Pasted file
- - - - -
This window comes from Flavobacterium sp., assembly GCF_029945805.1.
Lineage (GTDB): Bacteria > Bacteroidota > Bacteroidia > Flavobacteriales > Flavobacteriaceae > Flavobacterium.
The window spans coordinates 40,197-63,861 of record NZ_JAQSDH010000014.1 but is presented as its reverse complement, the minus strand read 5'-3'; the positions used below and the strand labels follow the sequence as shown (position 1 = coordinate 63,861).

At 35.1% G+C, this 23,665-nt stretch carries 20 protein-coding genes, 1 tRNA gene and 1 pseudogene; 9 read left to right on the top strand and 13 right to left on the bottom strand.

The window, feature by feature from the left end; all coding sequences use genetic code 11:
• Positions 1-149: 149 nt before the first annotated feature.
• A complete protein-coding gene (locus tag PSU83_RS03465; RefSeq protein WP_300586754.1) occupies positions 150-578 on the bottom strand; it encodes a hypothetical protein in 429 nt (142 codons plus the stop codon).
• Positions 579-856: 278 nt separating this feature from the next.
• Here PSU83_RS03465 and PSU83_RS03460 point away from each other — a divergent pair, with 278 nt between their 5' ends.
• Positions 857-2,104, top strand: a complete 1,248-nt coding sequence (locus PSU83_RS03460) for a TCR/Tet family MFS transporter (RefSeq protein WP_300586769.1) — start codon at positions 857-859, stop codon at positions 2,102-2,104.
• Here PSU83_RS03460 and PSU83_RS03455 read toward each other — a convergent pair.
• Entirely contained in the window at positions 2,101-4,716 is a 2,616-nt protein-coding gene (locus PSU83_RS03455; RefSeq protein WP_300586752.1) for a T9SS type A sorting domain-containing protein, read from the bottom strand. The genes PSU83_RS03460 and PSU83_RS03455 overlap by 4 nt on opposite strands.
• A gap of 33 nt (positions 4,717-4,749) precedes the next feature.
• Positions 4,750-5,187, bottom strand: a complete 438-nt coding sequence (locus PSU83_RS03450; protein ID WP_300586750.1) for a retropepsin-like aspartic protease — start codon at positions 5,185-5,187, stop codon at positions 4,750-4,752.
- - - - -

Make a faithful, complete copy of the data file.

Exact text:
This window comes from Flavobacterium sp., assembly GCF_029945805.1.
Lineage (GTDB): Bacteria > Bacteroidota > Bacteroidia > Flavobacteriales > Flavobacteriaceae > Flavobacterium.
The window spans coordinates 40,197-63,861 of record NZ_JAQSDH010000014.1 but is presented as its reverse complement, the minus strand read 5'-3'; the positions used below and the strand labels follow the sequence as shown (position 1 = coordinate 63,861).

At 35.1% G+C, this 23,665-nt stretch carries 20 protein-coding genes, 1 tRNA gene and 1 pseudogene; 9 read left to right on the top strand and 13 right to left on the bottom strand.

The window, feature by feature from the left end; all coding sequences use genetic code 11:
• Positions 1-149: 149 nt before the first annotated feature.
• A complete protein-coding gene (locus tag PSU83_RS03465; RefSeq protein WP_300586754.1) occupies positions 150-578 on the bottom strand; it encodes a hypothetical protein in 429 nt (142 codons plus the stop codon).
• Positions 579-856: 278 nt separating this feature from the next.
• Here PSU83_RS03465 and PSU83_RS03460 point away from each other — a divergent pair, with 278 nt between their 5' ends.
• Positions 857-2,104, top strand: a complete 1,248-nt coding sequence (locus PSU83_RS03460) for a TCR/Tet family MFS transporter (RefSeq protein WP_300586769.1) — start codon at positions 857-859, stop codon at positions 2,102-2,104.
• Here PSU83_RS03460 and PSU83_RS03455 read toward each other — a convergent pair.
• Entirely contained in the window at positions 2,101-4,716 is a 2,616-nt protein-coding gene (locus PSU83_RS03455; RefSeq protein WP_300586752.1) for a T9SS type A sorting domain-containing protein, read from the bottom strand. The genes PSU83_RS03460 and PSU83_RS03455 overlap by 4 nt on opposite strands.
• A gap of 33 nt (positions 4,717-4,749) precedes the next feature.
• Positions 4,750-5,187, bottom strand: a complete 438-nt coding sequence (locus PSU83_RS03450; protein ID WP_300586750.1) for a retropepsin-like aspartic protease — start codon at positions 5,185-5,187, stop codon at positions 4,750-4,752.